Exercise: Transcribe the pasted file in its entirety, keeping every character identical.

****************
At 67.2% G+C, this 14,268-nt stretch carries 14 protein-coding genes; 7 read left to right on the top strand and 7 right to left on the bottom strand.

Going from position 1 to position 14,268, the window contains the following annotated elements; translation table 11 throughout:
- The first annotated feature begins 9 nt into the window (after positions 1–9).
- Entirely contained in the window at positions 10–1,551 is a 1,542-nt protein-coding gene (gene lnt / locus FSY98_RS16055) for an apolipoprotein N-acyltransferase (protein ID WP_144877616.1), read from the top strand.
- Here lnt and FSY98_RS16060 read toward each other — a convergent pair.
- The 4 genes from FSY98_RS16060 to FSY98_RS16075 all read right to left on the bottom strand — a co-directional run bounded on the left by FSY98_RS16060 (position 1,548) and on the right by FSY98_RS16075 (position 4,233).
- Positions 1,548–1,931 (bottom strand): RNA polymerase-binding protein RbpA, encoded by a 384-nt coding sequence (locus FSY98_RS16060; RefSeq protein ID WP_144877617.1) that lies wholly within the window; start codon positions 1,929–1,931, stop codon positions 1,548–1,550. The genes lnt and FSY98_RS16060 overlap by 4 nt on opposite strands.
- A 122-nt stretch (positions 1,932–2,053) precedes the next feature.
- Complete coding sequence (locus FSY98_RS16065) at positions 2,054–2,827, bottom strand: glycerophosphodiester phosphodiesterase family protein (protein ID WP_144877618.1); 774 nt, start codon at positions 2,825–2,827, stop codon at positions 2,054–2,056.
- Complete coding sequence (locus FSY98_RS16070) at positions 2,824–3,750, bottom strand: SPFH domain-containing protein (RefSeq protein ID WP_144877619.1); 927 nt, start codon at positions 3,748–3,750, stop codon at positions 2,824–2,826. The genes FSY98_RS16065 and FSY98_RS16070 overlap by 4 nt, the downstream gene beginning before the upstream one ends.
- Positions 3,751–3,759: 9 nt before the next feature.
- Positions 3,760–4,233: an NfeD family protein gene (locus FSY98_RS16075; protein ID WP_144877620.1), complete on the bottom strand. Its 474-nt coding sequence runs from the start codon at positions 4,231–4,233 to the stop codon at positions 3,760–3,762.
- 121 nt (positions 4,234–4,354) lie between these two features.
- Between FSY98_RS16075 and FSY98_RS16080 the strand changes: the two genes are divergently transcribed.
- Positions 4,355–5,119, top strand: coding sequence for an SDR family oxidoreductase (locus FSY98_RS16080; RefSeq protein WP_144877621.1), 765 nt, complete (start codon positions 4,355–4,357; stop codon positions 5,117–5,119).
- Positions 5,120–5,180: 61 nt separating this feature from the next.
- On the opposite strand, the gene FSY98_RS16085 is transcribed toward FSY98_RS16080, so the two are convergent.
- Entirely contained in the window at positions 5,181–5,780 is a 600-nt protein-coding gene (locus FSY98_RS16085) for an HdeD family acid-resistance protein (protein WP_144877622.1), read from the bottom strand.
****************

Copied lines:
At 67.2% G+C, this 14,268-nt stretch carries 14 protein-coding genes; 7 read left to right on the top strand and 7 right to left on the bottom strand.

Going from position 1 to position 14,268, the window contains the following annotated elements; translation table 11 throughout:
- The first annotated feature begins 9 nt into the window (after positions 1–9).
- Entirely contained in the window at positions 10–1,551 is a 1,542-nt protein-coding gene (gene lnt / locus FSY98_RS16055) for an apolipoprotein N-acyltransferase (protein ID WP_144877616.1), read from the top strand.
- Here lnt and FSY98_RS16060 read toward each other — a convergent pair.
- The 4 genes from FSY98_RS16060 to FSY98_RS16075 all read right to left on the bottom strand — a co-directional run bounded on the left by FSY98_RS16060 (position 1,548) and on the right by FSY98_RS16075 (position 4,233).
- Positions 1,548–1,931 (bottom strand): RNA polymerase-binding protein RbpA, encoded by a 384-nt coding sequence (locus FSY98_RS16060; RefSeq protein ID WP_144877617.1) that lies wholly within the window; start codon positions 1,929–1,931, stop codon positions 1,548–1,550. The genes lnt and FSY98_RS16060 overlap by 4 nt on opposite strands.
- A 122-nt stretch (positions 1,932–2,053) precedes the next feature.
- Complete coding sequence (locus FSY98_RS16065) at positions 2,054–2,827, bottom strand: glycerophosphodiester phosphodiesterase family protein (protein ID WP_144877618.1); 774 nt, start codon at positions 2,825–2,827, stop codon at positions 2,054–2,056.
- Complete coding sequence (locus FSY98_RS16070) at positions 2,824–3,750, bottom strand: SPFH domain-containing protein (RefSeq protein ID WP_144877619.1); 927 nt, start codon at positions 3,748–3,750, stop codon at positions 2,824–2,826. The genes FSY98_RS16065 and FSY98_RS16070 overlap by 4 nt, the downstream gene beginning before the upstream one ends.
- Positions 3,751–3,759: 9 nt before the next feature.
- Positions 3,760–4,233: an NfeD family protein gene (locus FSY98_RS16075; protein ID WP_144877620.1), complete on the bottom strand. Its 474-nt coding sequence runs from the start codon at positions 4,231–4,233 to the stop codon at positions 3,760–3,762.
- 121 nt (positions 4,234–4,354) lie between these two features.
- Between FSY98_RS16075 and FSY98_RS16080 the strand changes: the two genes are divergently transcribed.
- Positions 4,355–5,119, top strand: coding sequence for an SDR family oxidoreductase (locus FSY98_RS16080; RefSeq protein WP_144877621.1), 765 nt, complete (start codon positions 4,355–4,357; stop codon positions 5,117–5,119).
- Positions 5,120–5,180: 61 nt separating this feature from the next.
- On the opposite strand, the gene FSY98_RS16085 is transcribed toward FSY98_RS16080, so the two are convergent.
- Entirely contained in the window at positions 5,181–5,780 is a 600-nt protein-coding gene (locus FSY98_RS16085) for an HdeD family acid-resistance protein (protein WP_144877622.1), read from the bottom strand.